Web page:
From GAS to Cheap Film Hoarder: Believing in Film

last part of my text-y post...

I had really no intentions of blogging. I had a disdain for all forms of social media, from Facebook (especially Facebook) to Pinterest. But what was I going to to with all my photos? How will I share my travel adventures? At that time, I also needed an outlet - something healthier that didn't involve consuming calories. For a couple of weeks I had 2 digital toy cameras as my travel buddies.  I also had a bunch of "bleh" travel photos which could be "nice" if I used filters. I loved the 'lomo effect' but wasn't officially a 'lomographer' yet. I just wanted a place where I could dump my photos so "LomographicFeel" on tumblr came to be.

Eventually, the novelty of digital photos that were made to look retro, wore off. With me being too lazy to start building those 2 DIY camera kits, my mind started to wonder and ended up on Amazon! A brand new Holga from that merchant was still a bit cheaper than a second hand Holga from my trusted camera guy. I also came across a deal for a Diana Mini with flash. I just to wait for several weeks till "Santa Clause" could bring it in for me.

Excited to use the Holga accessories which  I hoarded, almost a year before I got the actual camera, I loaded the 35mm film back and started shooting. It was a bit awkward at first, but that awkwardness was replaced with FUN, FUN, FUN!  Had the film developed a few weeks later and I was hooked! This was followed by a disappointing roll with a Diana Mini, but I decided to give the camera a second chance anyway. 

After being "trigger happy", I was left with 1 roll of film. I was pretty sure I'd find cheap, non-lomography branded film at the mall but all the photo labs I went to were out of stock. I panicked! I couldn't find film that I could afford but eventually settled with a super overpriced ISO 200 Kodak Gold. After that experience, I was always on the look out for cheap film.

It's not just the whole "shooting with film ritual" that I was enamored with. As an aside, it really feels like a ritual. There are so many steps before you get a photo. Buy. Shoot. Load. Click. Unload. Develop. Scan. Print or Upload. Back to the main topic - Film has a very unique characteristic. The images it produces has a different feel from those produced by digital sensors. The 'look' of film may be recreated by using filters and spending a lot of time on photo editing apps. However, no amount of digital photo manipulation can give you the experience; the feeling that comes with the ritual of shooting analog and this is the biggest reason why I believe in film.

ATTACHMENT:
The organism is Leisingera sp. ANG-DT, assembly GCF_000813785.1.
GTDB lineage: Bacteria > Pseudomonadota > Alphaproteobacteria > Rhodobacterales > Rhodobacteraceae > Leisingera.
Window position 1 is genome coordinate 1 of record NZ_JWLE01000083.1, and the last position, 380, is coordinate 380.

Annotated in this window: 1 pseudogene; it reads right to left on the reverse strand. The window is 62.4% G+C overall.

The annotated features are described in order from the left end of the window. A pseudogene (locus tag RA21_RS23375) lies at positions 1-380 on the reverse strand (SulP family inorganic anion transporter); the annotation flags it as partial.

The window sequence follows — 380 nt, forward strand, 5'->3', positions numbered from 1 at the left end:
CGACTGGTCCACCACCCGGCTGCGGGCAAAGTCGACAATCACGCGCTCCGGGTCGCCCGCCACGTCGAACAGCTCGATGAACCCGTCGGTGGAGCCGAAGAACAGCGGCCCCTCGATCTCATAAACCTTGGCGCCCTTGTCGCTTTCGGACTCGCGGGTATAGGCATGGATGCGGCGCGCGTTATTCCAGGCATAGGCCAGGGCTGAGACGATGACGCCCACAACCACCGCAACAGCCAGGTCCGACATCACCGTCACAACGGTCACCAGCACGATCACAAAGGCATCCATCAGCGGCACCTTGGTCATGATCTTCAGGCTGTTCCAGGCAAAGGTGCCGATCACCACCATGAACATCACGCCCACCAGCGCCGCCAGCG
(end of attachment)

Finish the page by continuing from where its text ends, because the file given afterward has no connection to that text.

I'm not a film purist, nor do I shun digital photography. I use the former for convenience, so I don't have to waste so much time using filters and the later for reliability, with the other plastic cameras I have sometimes it feels like I'm playing Russian roulette.

I'm not going to get into a debate whether lomography is or isn't good for film photography (I can give you a link to a sensible editorial for that). I like lomo cause it's fun.


I take photos because hearing the shutter sound makes me happy. I also take photos out of posterity. If you are looking for art, I will gladly give you the links to amazing film photography blogs (some can be found in my blogroll).

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